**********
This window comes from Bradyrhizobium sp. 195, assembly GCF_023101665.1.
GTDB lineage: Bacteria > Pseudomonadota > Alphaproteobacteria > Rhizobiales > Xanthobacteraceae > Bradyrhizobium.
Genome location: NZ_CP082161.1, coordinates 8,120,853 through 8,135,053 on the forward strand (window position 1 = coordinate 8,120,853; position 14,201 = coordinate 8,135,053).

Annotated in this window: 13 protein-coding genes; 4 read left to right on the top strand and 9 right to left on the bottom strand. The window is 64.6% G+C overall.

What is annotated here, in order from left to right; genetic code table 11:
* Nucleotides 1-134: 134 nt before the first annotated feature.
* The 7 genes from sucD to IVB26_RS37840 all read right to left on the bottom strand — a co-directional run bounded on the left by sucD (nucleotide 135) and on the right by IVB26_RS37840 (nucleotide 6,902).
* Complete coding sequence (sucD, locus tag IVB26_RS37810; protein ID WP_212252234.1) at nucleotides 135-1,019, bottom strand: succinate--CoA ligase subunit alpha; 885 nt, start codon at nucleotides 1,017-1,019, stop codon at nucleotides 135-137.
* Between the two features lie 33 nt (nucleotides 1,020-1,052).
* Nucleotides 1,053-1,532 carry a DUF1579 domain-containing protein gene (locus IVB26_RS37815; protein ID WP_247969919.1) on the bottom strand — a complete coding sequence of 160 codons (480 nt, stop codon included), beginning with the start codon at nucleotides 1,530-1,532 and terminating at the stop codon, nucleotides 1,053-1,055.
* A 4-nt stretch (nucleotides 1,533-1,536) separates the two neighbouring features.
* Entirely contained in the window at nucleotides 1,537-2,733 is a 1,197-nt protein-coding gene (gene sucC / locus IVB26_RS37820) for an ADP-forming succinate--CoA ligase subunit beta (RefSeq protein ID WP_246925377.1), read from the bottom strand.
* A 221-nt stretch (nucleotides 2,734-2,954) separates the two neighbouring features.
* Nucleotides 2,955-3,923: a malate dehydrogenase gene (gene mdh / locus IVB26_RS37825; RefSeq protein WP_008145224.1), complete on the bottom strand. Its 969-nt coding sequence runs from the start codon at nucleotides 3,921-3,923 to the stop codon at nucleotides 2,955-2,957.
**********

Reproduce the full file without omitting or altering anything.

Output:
This window comes from Bradyrhizobium sp. 195, assembly GCF_023101665.1.
GTDB lineage: Bacteria > Pseudomonadota > Alphaproteobacteria > Rhizobiales > Xanthobacteraceae > Bradyrhizobium.
Genome location: NZ_CP082161.1, coordinates 8,120,853 through 8,135,053 on the forward strand (window position 1 = coordinate 8,120,853; position 14,201 = coordinate 8,135,053).

Annotated in this window: 13 protein-coding genes; 4 read left to right on the top strand and 9 right to left on the bottom strand. The window is 64.6% G+C overall.

What is annotated here, in order from left to right; genetic code table 11:
* Nucleotides 1-134: 134 nt before the first annotated feature.
* The 7 genes from sucD to IVB26_RS37840 all read right to left on the bottom strand — a co-directional run bounded on the left by sucD (nucleotide 135) and on the right by IVB26_RS37840 (nucleotide 6,902).
* Complete coding sequence (sucD, locus tag IVB26_RS37810; protein ID WP_212252234.1) at nucleotides 135-1,019, bottom strand: succinate--CoA ligase subunit alpha; 885 nt, start codon at nucleotides 1,017-1,019, stop codon at nucleotides 135-137.
* Between the two features lie 33 nt (nucleotides 1,020-1,052).
* Nucleotides 1,053-1,532 carry a DUF1579 domain-containing protein gene (locus IVB26_RS37815; protein ID WP_247969919.1) on the bottom strand — a complete coding sequence of 160 codons (480 nt, stop codon included), beginning with the start codon at nucleotides 1,530-1,532 and terminating at the stop codon, nucleotides 1,053-1,055.
* A 4-nt stretch (nucleotides 1,533-1,536) separates the two neighbouring features.
* Entirely contained in the window at nucleotides 1,537-2,733 is a 1,197-nt protein-coding gene (gene sucC / locus IVB26_RS37820) for an ADP-forming succinate--CoA ligase subunit beta (RefSeq protein ID WP_246925377.1), read from the bottom strand.
* A 221-nt stretch (nucleotides 2,734-2,954) separates the two neighbouring features.
* Nucleotides 2,955-3,923: a malate dehydrogenase gene (gene mdh / locus IVB26_RS37825; RefSeq protein WP_008145224.1), complete on the bottom strand. Its 969-nt coding sequence runs from the start codon at nucleotides 3,921-3,923 to the stop codon at nucleotides 2,955-2,957.